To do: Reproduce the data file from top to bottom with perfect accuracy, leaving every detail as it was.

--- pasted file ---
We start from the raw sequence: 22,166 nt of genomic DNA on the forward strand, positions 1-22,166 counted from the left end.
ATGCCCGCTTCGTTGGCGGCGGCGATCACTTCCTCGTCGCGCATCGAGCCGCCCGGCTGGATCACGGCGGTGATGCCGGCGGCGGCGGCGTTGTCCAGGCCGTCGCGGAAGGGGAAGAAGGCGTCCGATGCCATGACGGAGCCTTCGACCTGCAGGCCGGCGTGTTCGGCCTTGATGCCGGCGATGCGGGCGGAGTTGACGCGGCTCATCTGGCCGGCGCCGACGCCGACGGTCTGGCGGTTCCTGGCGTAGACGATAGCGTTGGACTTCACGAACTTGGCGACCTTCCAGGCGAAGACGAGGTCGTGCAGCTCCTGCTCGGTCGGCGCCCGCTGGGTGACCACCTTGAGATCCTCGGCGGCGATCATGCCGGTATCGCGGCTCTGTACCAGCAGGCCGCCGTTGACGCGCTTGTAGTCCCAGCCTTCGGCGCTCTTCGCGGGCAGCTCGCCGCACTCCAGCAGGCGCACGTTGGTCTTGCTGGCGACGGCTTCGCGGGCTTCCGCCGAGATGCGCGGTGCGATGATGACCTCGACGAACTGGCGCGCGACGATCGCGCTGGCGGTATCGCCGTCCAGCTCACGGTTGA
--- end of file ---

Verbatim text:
We start from the raw sequence: 22,166 nt of genomic DNA on the forward strand, positions 1-22,166 counted from the left end.
ATGCCCGCTTCGTTGGCGGCGGCGATCACTTCCTCGTCGCGCATCGAGCCGCCCGGCTGGATCACGGCGGTGATGCCGGCGGCGGCGGCGTTGTCCAGGCCGTCGCGGAAGGGGAAGAAGGCGTCCGATGCCATGACGGAGCCTTCGACCTGCAGGCCGGCGTGTTCGGCCTTGATGCCGGCGATGCGGGCGGAGTTGACGCGGCTCATCTGGCCGGCGCCGACGCCGACGGTCTGGCGGTTCCTGGCGTAGACGATAGCGTTGGACTTCACGAACTTGGCGACCTTCCAGGCGAAGACGAGGTCGTGCAGCTCCTGCTCGGTCGGCGCCCGCTGGGTGACCACCTTGAGATCCTCGGCGGCGATCATGCCGGTATCGCGGCTCTGTACCAGCAGGCCGCCGTTGACGCGCTTGTAGTCCCAGCCTTCGGCGCTCTTCGCGGGCAGCTCGCCGCACTCCAGCAGGCGCACGTTGGTCTTGCTGGCGACGGCTTCGCGGGCTTCCGCCGAGATGCGCGGTGCGATGATGACCTCGACGAACTGGCGCGCGACGATCGCGCTGGCGGTATCGCCGTCCAGCTCACGGTTGA